Stryker receives FDA clearance for SAHARA® Lateral 3D Expandable Interbody System

The first and only 3D-printed lateral expandable device on the market to be featured at SMISS 2019

Stryker announced today the U.S. Food and Drug Administration (FDA) 510(k) clearance of its SAHARA Lateral 3D Expandable Interbody System featuring Lamellar 3D Titanium Technology, which will be on display at the Society for Minimally Invasive Spine Surgery (SMISS) Annual Forum this week in Las Vegas, NV.

SAHARA Lateral is the first ever 3D-printed lateral expandable fusion device and features passive expansion capabilities that are designed to allow surgeons to achieve up to 30 degrees of sagittal spinal correction in skeletally mature patients.

Utilizing a passive expansion mechanism, the implant can either be adjusted from a lateral approach intraoperatively or can adjust passively in a staged posterior approach following osteotomy.

“Surgeons performing lateral spinal fusion often require versatility to help them achieve optimal outcomes for their patients,” said Gregory Poulter, orthopaedic surgeon at OrthoIndy in Indianapolis, IN. “Stryker’s SAHARA Lateral, with its expansion mechanism that is both actively adjustable from a lateral approach and passively adjustable during a staged posterior procedure, provides an excellent 3D-printed option to help these patients.”

SAHARA Lateral features Lamellar 3D Titanium Technology, which uses an advanced 3D printing method to create structures that were previously difficult or impossible to manufacture using traditional manufacturing techniques. Starting with a titanium powder, the SAHARA implants are grown through the selective application of a high-energy laser beam, incorporating complex internal geometries and a roughened surface architecture. Roughened titanium surfaces have been shown to demonstrate increased protein expression in contrast to smooth titanium surfaces.1-3

“At Stryker, inventing state-of-the-art solutions that address unmet clinical needs is essential to our vision and purpose,” said Eric Major, President of Stryker’s Spine Division. “SAHARA Lateral, which will be on display at this year’s SMISS annual forum, provides surgeons and hospital systems with a 3D-printed solution for complex posterior correction maneuvers, all while reinforcing our commitment to excellence in medical innovation and improving quality of life for people with spinal deformities.”

SAHARA Lateral complements the SAHARA Anterior Lumbar Expandable Stabilization System, a lordotic expandable device with integrated screw fixation. SAHARA Lateral is available in a variety of footprints, heights and lordotic offerings designed to more precisely match a patient’s anatomy and is intended to be used with supplemental fixation systems cleared for use in the lumbar spine.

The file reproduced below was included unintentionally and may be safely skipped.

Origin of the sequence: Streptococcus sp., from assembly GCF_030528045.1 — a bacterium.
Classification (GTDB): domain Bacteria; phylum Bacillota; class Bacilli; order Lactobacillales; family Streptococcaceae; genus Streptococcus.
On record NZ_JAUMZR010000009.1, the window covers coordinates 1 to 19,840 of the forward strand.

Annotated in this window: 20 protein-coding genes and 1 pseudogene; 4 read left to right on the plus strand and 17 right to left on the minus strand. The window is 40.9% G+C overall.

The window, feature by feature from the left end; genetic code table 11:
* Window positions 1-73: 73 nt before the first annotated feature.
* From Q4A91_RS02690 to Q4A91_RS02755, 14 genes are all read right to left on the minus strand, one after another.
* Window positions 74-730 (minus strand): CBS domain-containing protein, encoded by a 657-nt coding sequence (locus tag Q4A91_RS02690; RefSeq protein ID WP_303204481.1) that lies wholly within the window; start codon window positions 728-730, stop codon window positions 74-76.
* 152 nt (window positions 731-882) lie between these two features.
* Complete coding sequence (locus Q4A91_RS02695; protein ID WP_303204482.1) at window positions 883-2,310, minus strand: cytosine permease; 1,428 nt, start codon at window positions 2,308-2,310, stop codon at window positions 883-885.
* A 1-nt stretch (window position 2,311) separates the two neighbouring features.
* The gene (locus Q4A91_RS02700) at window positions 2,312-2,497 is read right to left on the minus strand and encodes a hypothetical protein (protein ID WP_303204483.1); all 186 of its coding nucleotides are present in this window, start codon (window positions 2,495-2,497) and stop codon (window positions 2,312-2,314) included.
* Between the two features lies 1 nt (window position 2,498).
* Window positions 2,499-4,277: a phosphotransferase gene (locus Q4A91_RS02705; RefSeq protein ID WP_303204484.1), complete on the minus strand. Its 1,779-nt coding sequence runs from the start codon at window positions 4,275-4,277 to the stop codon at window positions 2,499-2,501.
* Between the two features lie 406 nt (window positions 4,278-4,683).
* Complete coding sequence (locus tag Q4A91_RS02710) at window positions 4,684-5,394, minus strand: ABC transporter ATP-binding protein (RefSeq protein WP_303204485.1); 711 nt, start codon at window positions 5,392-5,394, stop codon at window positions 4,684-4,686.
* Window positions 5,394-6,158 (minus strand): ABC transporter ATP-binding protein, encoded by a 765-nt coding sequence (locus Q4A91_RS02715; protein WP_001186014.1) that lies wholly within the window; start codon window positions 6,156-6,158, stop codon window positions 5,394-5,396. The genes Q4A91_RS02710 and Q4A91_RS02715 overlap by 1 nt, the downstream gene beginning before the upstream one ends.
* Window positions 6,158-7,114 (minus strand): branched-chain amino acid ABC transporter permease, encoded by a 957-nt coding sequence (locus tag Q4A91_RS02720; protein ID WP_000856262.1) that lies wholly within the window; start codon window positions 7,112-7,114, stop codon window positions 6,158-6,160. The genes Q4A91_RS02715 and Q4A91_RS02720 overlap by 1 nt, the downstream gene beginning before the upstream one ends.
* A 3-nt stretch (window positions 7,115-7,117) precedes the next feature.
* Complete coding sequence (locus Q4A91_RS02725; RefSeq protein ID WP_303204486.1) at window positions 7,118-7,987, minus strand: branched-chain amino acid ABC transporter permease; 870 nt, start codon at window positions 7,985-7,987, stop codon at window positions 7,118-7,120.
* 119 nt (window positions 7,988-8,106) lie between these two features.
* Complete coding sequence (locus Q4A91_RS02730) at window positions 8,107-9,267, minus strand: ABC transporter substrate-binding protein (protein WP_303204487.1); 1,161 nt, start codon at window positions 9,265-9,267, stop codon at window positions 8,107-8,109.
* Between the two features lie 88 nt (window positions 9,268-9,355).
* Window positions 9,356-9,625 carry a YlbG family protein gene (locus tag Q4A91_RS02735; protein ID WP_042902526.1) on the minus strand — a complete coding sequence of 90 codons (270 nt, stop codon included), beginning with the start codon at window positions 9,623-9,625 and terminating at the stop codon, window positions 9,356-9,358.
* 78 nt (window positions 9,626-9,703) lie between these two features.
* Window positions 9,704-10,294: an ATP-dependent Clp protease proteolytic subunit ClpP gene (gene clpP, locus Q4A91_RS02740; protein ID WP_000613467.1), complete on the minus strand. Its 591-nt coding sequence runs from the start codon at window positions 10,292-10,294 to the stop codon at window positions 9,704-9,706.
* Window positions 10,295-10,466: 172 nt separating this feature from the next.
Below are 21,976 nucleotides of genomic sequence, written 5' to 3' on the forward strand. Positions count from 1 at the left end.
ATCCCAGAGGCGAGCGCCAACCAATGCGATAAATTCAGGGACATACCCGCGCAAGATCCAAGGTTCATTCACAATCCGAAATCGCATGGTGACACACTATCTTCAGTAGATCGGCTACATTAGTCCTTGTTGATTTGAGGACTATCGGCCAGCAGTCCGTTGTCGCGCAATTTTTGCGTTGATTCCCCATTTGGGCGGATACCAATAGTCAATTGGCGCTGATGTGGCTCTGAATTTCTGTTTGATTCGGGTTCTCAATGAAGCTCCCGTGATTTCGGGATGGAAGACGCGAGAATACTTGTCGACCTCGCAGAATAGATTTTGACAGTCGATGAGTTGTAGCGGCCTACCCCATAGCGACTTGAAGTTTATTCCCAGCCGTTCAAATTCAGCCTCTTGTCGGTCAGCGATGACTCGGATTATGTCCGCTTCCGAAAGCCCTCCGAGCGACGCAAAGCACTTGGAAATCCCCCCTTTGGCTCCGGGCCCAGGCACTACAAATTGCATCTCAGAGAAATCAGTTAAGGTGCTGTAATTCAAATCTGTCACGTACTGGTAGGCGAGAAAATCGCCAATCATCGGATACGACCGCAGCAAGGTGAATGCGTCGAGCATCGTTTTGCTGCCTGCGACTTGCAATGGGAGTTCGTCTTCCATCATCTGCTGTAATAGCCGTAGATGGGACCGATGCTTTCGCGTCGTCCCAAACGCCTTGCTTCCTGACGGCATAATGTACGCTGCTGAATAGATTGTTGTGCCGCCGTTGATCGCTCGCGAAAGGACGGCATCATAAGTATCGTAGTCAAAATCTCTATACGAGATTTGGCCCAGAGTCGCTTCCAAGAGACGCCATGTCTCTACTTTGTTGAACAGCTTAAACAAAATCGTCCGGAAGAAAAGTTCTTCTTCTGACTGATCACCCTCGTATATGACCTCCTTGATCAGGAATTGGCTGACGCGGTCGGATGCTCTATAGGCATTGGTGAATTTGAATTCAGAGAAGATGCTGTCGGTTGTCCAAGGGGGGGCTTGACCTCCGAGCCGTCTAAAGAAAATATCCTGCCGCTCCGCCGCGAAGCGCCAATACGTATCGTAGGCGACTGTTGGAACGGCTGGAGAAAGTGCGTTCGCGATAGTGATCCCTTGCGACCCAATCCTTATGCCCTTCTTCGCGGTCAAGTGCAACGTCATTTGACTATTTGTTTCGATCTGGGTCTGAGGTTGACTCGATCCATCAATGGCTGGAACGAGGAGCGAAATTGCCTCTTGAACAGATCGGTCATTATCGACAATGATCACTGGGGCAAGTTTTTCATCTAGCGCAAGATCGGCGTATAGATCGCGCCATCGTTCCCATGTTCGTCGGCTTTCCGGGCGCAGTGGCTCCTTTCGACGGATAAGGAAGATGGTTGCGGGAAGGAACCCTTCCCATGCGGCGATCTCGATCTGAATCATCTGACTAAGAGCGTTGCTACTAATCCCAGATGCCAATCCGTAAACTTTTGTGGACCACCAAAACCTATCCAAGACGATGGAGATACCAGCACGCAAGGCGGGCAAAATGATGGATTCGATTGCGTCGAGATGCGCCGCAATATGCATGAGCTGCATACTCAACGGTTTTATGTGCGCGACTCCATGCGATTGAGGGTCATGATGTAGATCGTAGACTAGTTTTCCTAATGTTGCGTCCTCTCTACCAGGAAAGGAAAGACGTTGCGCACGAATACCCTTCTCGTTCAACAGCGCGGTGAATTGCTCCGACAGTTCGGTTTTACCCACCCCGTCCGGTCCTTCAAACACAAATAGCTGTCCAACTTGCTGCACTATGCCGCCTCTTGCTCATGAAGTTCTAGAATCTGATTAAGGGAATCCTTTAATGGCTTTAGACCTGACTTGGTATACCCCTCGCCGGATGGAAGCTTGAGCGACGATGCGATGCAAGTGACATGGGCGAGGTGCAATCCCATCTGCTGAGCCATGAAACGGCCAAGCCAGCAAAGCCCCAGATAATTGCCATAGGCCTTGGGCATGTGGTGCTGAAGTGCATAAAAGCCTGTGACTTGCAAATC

More information on SAHARA Lateral is available at booth number 101 at the SMISS annual meeting.


About the Spine division

We are a global leader of complex spine and minimally invasive solutions focused on achieving three-dimensional

Total Body Balance. Our spine business unit offers one of the most comprehensive and diverse product portfolios, including our leading 3D-printed technologies, enabling surgeons to provide their patients with treatment options. Our products include implants, instruments, and biologic solutions for the cervical, thoracic and lumbar spine. For more information, visit strykerspine.com and connect with us on Facebook, Twitter, Instagram, LinkedIn and YouTube.


About Stryker

Stryker is one of the world’s leading medical technology companies and, together with its customers, is driven to make healthcare better. The
company offers innovative products and services in Orthopaedics, Medical and Surgical, and Neurotechnology and Spine that help improve patient and hospital outcomes. More information is available at stryker.com.


Media Contact
Zeno Group on behalf of Stryker Corporation

Christian Emering, 212-299-8985




  1. Olivares-Navarrete R, Hyzy SL, Slosar PJ, Schneider JM, Schwartz Z, and Boyan BD. Implant materials generate different peri-implant inflammatory factors. Spine 40 (2015): 399-404.
  2. Olivares-Navarrete R, Gittens RA, Schneider JM, Hyzy SL, Haithcock DA, Ullrich PF, Schwartz Z, and Boyan BD. Osteoblasts exhibit a more differentiated phenotype and increased bone morphogenetic protein production on titanium alloy substrates than on poly-ether-ether-ketone. The Spine Journal 12 (2012): 265-272.
  3. Lincks J, Boyan BD, Blanchard CR, Lohmann CH, Liu Y, Cochran DL, Dean DD, and Schwartz Z. Response of MG63 osteoblast-like cells to titanium and titanium alloy is dependent on surface roughness and composition. Biomaterials 19 (1998): 2219-2232.

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The information presented is intended to demonstrate the breadth of Stryker product offerings. A surgeon must always refer to the package insert, product label and/or instructions for use before using any Stryker product. Products may not be available in all markets because product availability is subject to the regulatory and/or medical practices in individual markets. Please contact your Stryker representative if you have questions about the availability of Stryker products in your area.

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